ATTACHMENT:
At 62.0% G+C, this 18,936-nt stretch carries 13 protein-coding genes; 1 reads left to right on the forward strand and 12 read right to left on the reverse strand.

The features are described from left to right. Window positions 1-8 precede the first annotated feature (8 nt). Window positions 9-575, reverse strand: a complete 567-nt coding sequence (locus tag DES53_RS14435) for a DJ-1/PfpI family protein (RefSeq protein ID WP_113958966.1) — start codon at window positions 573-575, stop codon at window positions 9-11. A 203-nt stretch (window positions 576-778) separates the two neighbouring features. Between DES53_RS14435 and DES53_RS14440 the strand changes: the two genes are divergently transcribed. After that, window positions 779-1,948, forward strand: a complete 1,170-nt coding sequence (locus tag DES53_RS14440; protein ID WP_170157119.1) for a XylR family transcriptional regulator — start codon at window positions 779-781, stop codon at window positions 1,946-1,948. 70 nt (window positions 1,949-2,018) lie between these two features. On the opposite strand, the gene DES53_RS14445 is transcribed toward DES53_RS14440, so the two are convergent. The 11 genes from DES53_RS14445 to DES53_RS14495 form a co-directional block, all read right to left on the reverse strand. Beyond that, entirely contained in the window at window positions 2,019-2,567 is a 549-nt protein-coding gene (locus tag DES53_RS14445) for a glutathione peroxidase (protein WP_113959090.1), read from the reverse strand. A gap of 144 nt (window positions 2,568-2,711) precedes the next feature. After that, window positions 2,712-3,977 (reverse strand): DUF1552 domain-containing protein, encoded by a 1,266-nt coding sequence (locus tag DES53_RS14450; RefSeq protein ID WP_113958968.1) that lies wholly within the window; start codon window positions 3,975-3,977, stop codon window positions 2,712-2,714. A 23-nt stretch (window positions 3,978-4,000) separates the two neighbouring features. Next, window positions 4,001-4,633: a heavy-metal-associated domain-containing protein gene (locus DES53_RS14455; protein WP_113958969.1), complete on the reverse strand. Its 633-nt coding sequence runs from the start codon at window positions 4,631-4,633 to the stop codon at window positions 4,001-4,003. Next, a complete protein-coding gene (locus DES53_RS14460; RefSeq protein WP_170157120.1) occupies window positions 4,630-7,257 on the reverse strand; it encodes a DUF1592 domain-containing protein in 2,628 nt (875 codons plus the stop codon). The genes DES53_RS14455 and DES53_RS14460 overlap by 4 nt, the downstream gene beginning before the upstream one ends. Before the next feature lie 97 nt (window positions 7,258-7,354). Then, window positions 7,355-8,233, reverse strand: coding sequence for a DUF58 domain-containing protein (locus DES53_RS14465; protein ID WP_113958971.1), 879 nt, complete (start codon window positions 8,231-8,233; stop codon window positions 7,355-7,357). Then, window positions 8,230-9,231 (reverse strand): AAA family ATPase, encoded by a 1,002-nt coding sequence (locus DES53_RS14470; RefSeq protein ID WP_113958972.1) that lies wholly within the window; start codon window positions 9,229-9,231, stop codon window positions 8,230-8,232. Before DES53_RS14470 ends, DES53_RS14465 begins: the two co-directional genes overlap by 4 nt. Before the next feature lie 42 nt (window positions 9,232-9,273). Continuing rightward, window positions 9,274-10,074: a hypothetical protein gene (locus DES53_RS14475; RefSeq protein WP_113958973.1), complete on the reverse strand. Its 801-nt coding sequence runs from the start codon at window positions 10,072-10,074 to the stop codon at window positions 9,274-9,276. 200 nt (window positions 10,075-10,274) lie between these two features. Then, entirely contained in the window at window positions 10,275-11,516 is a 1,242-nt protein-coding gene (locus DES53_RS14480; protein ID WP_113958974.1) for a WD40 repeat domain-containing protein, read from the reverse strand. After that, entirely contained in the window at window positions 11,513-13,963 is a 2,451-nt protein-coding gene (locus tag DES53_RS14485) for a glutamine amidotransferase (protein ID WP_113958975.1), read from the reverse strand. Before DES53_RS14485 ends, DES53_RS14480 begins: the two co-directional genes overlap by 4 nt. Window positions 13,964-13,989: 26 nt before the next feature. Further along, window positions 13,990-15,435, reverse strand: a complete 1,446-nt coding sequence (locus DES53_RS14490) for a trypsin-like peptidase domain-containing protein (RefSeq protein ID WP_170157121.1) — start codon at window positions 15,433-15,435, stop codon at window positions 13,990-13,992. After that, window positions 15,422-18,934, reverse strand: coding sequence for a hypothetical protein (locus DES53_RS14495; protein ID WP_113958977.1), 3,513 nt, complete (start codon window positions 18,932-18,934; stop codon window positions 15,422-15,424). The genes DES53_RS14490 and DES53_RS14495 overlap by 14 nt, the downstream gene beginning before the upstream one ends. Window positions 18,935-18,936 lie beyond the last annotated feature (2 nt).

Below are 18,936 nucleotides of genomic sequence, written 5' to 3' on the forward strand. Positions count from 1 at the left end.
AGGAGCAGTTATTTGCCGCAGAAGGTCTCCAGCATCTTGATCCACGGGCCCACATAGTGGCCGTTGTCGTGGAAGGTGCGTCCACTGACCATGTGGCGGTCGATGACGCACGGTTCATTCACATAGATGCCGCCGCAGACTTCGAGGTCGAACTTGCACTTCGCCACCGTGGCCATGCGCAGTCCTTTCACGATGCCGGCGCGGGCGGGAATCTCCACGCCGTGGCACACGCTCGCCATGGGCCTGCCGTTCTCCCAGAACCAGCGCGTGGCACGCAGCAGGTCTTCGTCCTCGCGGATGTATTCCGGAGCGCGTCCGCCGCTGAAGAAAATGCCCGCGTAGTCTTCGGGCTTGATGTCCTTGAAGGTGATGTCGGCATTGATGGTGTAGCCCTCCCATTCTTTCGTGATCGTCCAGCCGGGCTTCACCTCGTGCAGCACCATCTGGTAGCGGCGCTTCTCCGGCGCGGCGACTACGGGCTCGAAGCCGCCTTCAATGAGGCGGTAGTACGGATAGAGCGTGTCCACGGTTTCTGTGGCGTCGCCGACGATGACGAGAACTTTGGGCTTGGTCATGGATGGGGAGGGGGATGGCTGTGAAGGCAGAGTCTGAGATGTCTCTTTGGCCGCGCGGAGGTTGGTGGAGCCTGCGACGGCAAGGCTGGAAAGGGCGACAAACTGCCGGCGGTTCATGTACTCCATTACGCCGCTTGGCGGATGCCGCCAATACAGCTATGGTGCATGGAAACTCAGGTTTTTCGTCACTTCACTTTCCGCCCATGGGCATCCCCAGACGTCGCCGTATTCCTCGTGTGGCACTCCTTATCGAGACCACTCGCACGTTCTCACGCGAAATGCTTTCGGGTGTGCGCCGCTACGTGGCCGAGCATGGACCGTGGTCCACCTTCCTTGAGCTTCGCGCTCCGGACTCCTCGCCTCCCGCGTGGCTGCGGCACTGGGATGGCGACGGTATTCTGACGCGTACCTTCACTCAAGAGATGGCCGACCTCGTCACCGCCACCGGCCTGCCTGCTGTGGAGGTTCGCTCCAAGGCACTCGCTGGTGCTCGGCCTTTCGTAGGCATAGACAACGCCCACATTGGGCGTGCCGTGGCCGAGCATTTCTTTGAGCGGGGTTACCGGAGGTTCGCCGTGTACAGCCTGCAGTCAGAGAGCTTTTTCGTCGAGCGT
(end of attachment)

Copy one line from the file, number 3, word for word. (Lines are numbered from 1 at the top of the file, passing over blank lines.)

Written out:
Below are 18,936 nucleotides of genomic sequence, written 5' to 3' on the forward strand. Positions count from 1 at the left end.